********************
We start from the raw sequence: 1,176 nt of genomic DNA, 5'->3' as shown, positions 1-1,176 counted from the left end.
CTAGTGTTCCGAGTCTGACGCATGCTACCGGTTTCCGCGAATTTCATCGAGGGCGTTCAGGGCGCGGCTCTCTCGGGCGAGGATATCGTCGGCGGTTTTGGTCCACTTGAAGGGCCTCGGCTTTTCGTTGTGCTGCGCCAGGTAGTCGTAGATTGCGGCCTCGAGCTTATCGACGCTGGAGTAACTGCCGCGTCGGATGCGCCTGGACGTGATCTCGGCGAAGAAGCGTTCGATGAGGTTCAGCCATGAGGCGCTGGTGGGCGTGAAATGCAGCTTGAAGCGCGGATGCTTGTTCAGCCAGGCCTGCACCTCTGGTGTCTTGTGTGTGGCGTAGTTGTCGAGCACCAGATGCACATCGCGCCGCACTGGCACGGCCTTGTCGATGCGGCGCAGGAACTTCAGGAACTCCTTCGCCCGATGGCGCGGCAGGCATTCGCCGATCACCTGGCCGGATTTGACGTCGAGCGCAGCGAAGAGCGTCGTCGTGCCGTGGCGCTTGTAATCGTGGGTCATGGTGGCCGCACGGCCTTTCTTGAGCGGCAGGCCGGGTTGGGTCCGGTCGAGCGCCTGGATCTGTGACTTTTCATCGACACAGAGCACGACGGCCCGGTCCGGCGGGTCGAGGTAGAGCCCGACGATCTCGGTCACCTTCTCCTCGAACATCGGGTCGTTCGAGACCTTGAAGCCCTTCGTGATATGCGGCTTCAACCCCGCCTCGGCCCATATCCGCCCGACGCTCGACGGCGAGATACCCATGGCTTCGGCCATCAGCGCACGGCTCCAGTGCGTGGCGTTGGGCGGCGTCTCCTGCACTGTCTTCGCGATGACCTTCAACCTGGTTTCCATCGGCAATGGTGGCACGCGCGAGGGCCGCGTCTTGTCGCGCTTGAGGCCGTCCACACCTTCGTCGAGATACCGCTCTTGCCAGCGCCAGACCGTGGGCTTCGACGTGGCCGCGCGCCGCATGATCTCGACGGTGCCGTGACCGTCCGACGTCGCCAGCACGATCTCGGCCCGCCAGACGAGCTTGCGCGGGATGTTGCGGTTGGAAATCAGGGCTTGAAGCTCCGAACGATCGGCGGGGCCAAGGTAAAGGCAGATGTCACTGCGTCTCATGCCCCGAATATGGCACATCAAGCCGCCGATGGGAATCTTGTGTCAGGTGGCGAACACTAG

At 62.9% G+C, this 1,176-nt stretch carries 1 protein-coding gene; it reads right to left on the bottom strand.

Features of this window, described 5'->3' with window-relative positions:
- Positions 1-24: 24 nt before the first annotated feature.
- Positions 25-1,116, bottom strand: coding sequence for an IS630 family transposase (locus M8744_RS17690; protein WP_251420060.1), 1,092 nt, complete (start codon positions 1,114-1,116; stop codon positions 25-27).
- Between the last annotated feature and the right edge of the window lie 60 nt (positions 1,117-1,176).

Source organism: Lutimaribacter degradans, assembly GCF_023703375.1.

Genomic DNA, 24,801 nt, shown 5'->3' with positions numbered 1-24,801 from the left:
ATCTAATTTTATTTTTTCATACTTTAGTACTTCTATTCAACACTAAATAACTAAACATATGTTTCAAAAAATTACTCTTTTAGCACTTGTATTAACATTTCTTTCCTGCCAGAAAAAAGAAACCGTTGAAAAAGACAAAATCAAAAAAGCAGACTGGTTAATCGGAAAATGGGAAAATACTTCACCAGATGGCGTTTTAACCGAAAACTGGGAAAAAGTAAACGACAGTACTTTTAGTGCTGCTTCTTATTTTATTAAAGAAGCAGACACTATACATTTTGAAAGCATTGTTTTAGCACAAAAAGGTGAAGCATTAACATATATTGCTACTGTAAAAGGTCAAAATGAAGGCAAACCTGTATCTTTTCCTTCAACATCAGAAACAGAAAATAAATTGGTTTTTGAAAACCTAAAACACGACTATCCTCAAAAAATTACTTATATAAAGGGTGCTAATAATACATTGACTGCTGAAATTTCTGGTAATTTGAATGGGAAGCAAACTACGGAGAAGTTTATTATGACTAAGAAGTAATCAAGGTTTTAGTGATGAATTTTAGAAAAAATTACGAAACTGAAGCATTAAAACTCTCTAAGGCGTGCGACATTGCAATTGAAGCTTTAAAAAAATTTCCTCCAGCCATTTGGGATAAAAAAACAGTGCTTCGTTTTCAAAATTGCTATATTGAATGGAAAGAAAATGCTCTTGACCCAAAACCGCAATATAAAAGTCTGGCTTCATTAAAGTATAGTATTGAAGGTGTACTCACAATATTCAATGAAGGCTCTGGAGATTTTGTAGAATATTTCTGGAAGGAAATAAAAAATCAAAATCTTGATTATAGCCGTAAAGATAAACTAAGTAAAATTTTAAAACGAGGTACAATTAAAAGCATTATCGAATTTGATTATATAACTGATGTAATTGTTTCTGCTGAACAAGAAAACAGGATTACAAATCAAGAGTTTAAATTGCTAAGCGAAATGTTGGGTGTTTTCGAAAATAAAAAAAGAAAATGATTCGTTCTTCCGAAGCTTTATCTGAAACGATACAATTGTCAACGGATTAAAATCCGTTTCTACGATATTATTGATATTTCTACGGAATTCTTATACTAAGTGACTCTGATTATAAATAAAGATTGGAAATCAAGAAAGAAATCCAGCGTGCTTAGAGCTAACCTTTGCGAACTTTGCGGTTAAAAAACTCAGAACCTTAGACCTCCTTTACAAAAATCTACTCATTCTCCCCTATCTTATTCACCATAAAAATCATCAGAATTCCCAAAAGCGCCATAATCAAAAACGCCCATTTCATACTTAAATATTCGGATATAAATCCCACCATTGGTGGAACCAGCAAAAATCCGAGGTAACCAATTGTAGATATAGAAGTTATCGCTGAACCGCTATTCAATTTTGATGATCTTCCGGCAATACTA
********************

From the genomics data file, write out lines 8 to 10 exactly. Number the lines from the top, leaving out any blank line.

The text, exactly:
Source organism: Lutimaribacter degradans, assembly GCF_023703375.1.

Genomic DNA, 24,801 nt, shown 5'->3' with positions numbered 1-24,801 from the left:
ATCTAATTTTATTTTTTCATACTTTAGTACTTCTATTCAACACTAAATAACTAAACATATGTTTCAAAAAATTACTCTTTTAGCACTTGTATTAACATTTCTTTCCTGCCAGAAAAAAGAAACCGTTGAAAAAGACAAAATCAAAAAAGCAGACTGGTTAATCGGAAAATGGGAAAATACTTCACCAGATGGCGTTTTAACCGAAAACTGGGAAAAAGTAAACGACAGTACTTTTAGTGCTGCTTCTTATTTTATTAAAGAAGCAGACACTATACATTTTGAAAGCATTGTTTTAGCACAAAAAGGTGAAGCATTAACATATATTGCTACTGTAAAAGGTCAAAATGAAGGCAAACCTGTATCTTTTCCTTCAACATCAGAAACAGAAAATAAATTGGTTTTTGAAAACCTAAAACACGACTATCCTCAAAAAATTACTTATATAAAGGGTGCTAATAATACATTGACTGCTGAAATTTCTGGTAATTTGAATGGGAAGCAAACTACGGAGAAGTTTATTATGACTAAGAAGTAATCAAGGTTTTAGTGATGAATTTTAGAAAAAATTACGAAACTGAAGCATTAAAACTCTCTAAGGCGTGCGACATTGCAATTGAAGCTTTAAAAAAATTTCCTCCAGCCATTTGGGATAAAAAAACAGTGCTTCGTTTTCAAAATTGCTATATTGAATGGAAAGAAAATGCTCTTGACCCAAAACCGCAATATAAAAGTCTGGCTTCATTAAAGTATAGTATTGAAGGTGTACTCACAATATTCAATGAAGGCTCTGGAGATTTTGTAGAATATTTCTGGAAGGAAATAAAAAATCAAAATCTTGATTATAGCCGTAAAGATAAACTAAGTAAAATTTTAAAACGAGGTACAATTAAAAGCATTATCGAATTTGATTATATAACTGATGTAATTGTTTCTGCTGAACAAGAAAACAGGATTACAAATCAAGAGTTTAAATTGCTAAGCGAAATGTTGGGTGTTTTCGAAAATAAAAAAAGAAAATGATTCGTTCTTCCGAAGCTTTATCTGAAACGATACAATTGTCAACGGATTAAAATCCGTTTCTACGATATTATTGATATTTCTACGGAATTCTTATACTAAGTGACTCTGATTATAAATAAAGATTGGAAATCAAGAAAGAAATCCAGCGTGCTTAGAGCTAACCTTTGCGAACTTTGCGGTTAAAAAACTCAGAACCTTAGACCTCCTTTACAAAAATCTACTCATTCTCCCCTATCTTATTCACCATAAAAATCATCAGAATTCCCAAAAGCGCCATAATCAAAAACGCCCATTTCATACTTAAATATTCGGATATAAATCCCACCATTGGTGGAACCAGCAAAAATCCGAGGTAACCAATTGTAGATATAGAAGTTATCGCTGAACCGCTATTCAATTTTGATGATCTTCCGGCAATACTA